He submitted that the voting was done by chiefdom councillors who are well known within the Luawa Chiefdom and that the voting itself was done by councillors vetted and approved by the aspirants thereby eliminating the likelihood of any unathorised proxy multiple voting and rampant impersonations as alleged.
Counsel drew the court's attention to the number of unaccounted councillors and said that the total number of voters cast was 1836 and not 1643 as alleged by counsel for the Plaintiff.
Finally with regard the presence of the high powered personalities Dr. S.S. Banya, Mrs. Elizabeth Lavalie and Ambassador Patrick Foyah, counsel submitted that there was no evidence before the court that these persons were chiefdom councillors or conducted the said elections. He maintained that the matter before the court was a Paramount Chieftaincy election and not a general election between political parties and therefore the mention of their
presence is irrelevant and the evidence of their presence has been denied by the Defendants I believe I have dealt exhaustively with the facts evidence and submissions relating to this matter. I believe the first issue to determine is whether or not there has been a breach of s.33 of the Constitution of Sierra Leone 1991. There is clear evidence that the declaration of rights and the election on the 17th January 2003 were conducted by the 3 rd Defendant, the Provincial Secretary. Counsel for the Plaintiff has alleged that this is irregular. I must state here that the issue whether a Paramount Chieftaincy election is a public election or not has been settled by the Decision in the Biriwa Chieftaincy Election case of the Supreme Court in 2006. A decision by which this court is bound. The said Supreme Court held that the Paramount Chieftaincy election was not a public election within the meaning of s.33 of the Constitution. In these circumstances it was not a breach of the Constitution of Sierra Leone for the Provincial Secretary to conduct the said elections.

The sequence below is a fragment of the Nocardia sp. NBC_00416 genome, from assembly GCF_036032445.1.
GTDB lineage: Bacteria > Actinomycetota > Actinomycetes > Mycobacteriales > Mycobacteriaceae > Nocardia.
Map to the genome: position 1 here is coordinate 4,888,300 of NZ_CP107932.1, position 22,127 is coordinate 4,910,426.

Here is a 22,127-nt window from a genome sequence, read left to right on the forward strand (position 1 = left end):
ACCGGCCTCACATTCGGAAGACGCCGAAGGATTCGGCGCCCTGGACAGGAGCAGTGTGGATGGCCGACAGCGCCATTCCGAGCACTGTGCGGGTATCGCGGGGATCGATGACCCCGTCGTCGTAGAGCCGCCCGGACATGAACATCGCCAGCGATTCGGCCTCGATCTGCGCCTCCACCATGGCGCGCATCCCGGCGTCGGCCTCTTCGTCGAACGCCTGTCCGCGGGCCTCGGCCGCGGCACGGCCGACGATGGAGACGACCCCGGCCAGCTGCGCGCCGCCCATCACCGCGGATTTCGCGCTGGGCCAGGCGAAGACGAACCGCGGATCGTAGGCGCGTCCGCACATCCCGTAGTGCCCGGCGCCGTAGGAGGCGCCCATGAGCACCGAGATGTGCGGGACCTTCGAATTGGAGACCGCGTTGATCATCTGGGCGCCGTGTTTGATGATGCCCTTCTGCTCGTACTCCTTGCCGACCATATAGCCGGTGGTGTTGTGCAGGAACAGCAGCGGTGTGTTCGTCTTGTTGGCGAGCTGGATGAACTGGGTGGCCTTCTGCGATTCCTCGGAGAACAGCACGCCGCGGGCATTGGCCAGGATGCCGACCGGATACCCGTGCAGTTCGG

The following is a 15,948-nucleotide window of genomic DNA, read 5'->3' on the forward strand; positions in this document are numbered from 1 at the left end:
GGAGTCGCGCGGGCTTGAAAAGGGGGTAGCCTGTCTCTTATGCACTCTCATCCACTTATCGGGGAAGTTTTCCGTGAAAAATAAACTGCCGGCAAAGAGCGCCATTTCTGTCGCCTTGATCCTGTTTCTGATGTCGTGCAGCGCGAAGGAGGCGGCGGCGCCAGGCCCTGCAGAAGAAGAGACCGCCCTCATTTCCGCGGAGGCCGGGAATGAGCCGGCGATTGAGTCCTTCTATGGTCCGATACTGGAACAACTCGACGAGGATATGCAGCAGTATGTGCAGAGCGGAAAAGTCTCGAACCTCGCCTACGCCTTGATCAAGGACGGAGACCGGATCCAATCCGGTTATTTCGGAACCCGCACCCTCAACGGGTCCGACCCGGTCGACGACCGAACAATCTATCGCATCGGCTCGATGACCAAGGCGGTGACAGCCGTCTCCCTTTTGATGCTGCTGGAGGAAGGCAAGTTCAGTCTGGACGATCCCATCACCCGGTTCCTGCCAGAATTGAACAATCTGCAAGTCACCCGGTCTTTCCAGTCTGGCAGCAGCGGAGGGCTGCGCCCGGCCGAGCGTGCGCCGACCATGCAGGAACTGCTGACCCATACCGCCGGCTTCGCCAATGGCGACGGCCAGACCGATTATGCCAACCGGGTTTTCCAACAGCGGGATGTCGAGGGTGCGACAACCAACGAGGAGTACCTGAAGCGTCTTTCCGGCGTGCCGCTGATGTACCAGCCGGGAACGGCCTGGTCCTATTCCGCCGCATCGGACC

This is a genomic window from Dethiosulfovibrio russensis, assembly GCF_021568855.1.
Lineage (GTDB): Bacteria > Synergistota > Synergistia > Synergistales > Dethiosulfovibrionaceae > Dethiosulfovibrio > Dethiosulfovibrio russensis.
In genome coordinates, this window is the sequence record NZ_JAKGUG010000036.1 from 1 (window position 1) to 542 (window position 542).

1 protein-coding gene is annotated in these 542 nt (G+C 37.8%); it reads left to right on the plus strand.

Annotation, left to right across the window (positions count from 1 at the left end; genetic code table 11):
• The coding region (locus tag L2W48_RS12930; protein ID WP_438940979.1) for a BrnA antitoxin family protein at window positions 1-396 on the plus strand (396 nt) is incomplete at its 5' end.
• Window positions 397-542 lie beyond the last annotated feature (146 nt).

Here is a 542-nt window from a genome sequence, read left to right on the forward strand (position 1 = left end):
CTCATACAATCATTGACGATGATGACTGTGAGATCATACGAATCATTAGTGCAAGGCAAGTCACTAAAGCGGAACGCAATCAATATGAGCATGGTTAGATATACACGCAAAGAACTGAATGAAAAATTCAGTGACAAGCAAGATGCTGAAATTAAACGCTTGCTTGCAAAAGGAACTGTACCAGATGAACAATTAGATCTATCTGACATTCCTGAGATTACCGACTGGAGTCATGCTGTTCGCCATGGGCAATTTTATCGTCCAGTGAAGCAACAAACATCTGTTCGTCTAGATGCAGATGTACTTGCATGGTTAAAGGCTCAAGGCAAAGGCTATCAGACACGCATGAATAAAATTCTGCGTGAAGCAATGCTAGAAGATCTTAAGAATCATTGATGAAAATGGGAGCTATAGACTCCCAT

Counsel for the Plaintiff has raised the issue that the two Assessor Chiefs came from Kono and thus breached the provision in the Guidelines that one of the Assessor Chiefs should hail from the District affected by such an election. Counsel for the Defendant has urged that the relevant provision is not mandatory. There is clear evidence that the selection of the Assessor Chiefs has not been in consonance with the provisions in the Guidelines for the election of Paramount Chiefs. I agree with counsel for the Defendant that the provision that one should hail from within the District where a new chief is to
be elected is not mandatory. The provision is clearly preferable and as it states "more often than not" but failure to adhere to the provision is not sufficient in my view to vitiate the whole process.